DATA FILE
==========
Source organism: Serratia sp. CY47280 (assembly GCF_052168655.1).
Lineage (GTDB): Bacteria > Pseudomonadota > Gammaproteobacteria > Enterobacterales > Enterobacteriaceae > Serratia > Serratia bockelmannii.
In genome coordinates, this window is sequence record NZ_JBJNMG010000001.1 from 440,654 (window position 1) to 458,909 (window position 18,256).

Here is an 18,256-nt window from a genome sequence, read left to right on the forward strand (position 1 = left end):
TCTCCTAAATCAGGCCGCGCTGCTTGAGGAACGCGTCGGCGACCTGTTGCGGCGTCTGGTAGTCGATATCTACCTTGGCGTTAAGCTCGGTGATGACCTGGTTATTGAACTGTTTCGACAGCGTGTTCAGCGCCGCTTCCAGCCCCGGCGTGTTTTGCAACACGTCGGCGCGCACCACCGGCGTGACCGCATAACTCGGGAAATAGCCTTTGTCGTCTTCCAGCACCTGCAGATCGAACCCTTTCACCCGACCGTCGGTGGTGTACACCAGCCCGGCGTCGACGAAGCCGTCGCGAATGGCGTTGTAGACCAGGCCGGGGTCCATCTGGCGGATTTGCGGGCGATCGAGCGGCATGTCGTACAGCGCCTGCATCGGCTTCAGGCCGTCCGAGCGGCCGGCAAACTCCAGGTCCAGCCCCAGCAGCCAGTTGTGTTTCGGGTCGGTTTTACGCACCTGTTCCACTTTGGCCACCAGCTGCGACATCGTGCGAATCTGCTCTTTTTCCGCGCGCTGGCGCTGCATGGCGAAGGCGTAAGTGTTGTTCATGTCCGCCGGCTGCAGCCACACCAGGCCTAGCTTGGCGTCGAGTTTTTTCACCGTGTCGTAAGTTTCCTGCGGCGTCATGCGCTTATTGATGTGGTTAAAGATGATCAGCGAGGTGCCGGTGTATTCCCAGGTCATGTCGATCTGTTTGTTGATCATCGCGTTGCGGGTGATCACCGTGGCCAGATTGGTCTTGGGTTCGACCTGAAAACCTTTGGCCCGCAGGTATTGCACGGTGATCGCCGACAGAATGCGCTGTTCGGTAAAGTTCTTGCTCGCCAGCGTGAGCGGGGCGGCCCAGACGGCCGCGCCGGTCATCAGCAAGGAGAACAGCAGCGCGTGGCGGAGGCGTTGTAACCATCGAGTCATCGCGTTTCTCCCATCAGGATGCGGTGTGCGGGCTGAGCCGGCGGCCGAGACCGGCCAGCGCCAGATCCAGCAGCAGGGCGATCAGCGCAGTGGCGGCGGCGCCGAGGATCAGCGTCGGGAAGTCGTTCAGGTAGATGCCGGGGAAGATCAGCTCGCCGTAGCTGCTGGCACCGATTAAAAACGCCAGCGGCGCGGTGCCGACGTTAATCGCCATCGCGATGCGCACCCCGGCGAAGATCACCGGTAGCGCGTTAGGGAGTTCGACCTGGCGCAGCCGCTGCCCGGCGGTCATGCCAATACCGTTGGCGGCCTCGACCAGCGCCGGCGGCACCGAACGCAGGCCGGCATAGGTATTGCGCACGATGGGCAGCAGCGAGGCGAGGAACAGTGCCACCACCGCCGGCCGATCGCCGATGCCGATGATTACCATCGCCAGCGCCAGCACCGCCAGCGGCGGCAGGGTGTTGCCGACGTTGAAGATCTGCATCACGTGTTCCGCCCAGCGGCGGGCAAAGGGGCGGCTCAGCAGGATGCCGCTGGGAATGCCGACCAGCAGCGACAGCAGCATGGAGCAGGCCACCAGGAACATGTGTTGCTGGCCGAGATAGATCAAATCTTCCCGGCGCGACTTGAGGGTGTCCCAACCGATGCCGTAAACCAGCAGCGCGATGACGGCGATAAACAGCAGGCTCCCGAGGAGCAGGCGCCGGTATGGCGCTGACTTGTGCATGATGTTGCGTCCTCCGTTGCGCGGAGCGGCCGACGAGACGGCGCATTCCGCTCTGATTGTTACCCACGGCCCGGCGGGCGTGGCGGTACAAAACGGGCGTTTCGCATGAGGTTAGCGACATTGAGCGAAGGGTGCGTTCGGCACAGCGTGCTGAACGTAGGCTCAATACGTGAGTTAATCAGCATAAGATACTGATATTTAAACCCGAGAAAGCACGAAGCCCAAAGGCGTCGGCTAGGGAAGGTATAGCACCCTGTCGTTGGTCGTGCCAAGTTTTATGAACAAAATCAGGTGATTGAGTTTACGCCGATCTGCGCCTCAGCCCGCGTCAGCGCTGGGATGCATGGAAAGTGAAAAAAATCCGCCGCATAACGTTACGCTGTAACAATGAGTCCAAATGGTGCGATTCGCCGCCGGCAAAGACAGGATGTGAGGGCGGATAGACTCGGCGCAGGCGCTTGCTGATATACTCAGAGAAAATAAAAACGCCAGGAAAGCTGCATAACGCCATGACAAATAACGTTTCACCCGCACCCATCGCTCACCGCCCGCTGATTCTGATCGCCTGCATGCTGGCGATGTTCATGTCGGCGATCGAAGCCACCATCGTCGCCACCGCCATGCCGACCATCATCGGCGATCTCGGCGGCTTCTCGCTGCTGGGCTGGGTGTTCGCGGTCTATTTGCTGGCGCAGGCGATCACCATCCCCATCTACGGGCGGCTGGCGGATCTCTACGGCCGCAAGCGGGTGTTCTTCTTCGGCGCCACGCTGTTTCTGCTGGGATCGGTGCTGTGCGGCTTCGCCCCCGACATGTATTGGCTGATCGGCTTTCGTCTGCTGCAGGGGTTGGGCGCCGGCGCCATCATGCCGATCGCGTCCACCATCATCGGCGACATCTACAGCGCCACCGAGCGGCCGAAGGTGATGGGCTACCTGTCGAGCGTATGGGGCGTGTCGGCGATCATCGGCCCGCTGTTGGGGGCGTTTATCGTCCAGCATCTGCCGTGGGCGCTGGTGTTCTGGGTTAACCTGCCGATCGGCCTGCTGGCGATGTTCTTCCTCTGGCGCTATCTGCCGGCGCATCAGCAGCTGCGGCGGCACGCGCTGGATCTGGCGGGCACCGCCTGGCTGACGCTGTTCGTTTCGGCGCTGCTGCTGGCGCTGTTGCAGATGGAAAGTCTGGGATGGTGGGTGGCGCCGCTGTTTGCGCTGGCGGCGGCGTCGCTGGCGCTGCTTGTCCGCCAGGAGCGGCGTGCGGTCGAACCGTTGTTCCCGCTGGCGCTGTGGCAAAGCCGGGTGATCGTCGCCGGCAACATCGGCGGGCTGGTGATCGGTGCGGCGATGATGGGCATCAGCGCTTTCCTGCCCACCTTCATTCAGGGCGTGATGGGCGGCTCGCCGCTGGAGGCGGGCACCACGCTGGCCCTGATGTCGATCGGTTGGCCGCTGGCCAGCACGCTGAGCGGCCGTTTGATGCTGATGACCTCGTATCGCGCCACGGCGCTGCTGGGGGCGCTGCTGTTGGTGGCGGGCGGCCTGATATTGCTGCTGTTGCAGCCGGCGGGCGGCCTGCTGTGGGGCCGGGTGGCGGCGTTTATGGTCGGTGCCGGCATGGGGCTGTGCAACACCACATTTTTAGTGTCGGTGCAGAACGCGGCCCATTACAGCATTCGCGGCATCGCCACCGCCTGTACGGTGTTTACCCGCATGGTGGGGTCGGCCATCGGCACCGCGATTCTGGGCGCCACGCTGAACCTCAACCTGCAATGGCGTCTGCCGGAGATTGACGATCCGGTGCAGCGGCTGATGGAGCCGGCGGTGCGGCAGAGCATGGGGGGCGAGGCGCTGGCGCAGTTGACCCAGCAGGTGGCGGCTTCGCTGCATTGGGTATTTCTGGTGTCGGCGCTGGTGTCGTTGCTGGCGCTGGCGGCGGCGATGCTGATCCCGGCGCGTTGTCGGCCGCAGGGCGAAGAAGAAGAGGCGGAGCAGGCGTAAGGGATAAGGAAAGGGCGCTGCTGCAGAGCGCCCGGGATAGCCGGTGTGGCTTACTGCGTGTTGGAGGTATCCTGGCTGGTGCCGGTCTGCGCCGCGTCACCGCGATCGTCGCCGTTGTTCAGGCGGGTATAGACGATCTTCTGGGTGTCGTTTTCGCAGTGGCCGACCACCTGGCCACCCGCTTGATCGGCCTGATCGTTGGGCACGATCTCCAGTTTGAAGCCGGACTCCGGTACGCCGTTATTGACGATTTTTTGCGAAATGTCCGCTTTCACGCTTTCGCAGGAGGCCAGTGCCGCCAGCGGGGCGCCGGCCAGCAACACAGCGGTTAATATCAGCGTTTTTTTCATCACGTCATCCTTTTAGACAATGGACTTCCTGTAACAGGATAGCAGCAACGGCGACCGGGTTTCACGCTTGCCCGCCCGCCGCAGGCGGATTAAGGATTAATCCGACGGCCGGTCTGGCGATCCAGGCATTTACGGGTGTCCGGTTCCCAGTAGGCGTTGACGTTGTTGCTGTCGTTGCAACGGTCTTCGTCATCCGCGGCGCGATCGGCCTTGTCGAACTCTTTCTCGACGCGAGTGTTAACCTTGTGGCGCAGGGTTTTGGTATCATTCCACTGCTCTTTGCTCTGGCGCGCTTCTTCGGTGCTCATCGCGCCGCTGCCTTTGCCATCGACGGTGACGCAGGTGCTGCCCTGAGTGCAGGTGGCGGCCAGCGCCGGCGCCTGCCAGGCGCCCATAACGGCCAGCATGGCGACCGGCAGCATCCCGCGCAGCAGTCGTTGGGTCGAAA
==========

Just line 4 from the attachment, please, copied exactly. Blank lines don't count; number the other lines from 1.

Here is an 18,256-nt window from a genome sequence, read left to right on the forward strand (position 1 = left end):